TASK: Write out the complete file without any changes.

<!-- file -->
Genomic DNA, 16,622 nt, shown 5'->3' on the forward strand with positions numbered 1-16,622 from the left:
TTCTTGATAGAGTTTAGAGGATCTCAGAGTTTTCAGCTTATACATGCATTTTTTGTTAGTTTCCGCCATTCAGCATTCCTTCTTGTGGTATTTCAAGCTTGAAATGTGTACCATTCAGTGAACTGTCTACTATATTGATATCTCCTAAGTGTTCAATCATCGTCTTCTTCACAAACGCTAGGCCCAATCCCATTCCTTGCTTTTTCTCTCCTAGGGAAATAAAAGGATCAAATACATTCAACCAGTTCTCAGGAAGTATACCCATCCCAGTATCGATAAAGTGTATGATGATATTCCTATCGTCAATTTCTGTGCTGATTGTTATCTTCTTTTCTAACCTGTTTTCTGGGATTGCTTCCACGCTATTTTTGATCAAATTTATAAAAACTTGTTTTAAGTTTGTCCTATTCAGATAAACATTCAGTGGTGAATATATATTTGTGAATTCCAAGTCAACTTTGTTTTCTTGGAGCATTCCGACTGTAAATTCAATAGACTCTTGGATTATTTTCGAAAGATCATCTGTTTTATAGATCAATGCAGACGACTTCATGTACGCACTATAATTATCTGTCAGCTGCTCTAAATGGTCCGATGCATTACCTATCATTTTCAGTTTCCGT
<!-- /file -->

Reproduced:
Genomic DNA, 16,622 nt, shown 5'->3' on the forward strand with positions numbered 1-16,622 from the left:
TTCTTGATAGAGTTTAGAGGATCTCAGAGTTTTCAGCTTATACATGCATTTTTTGTTAGTTTCCGCCATTCAGCATTCCTTCTTGTGGTATTTCAAGCTTGAAATGTGTACCATTCAGTGAACTGTCTACTATATTGATATCTCCTAAGTGTTCAATCATCGTCTTCTTCACAAACGCTAGGCCCAATCCCATTCCTTGCTTTTTCTCTCCTAGGGAAATAAAAGGATCAAATACATTCAACCAGTTCTCAGGAAGTATACCCATCCCAGTATCGATAAAGTGTATGATGATATTCCTATCGTCAATTTCTGTGCTGATTGTTATCTTCTTTTCTAACCTGTTTTCTGGGATTGCTTCCACGCTATTTTTGATCAAATTTATAAAAACTTGTTTTAAGTTTGTCCTATTCAGATAAACATTCAGTGGTGAATATATATTTGTGAATTCCAAGTCAACTTTGTTTTCTTGGAGCATTCCGACTGTAAATTCAATAGACTCTTGGATTATTTTCGAAAGATCATCTGTTTTATAGATCAATGCAGACGACTTCATGTACGCACTATAATTATCTGTCAGCTGCTCTAAATGGTCCGATGCATTACCTATCATTTTCAGTTTCCGT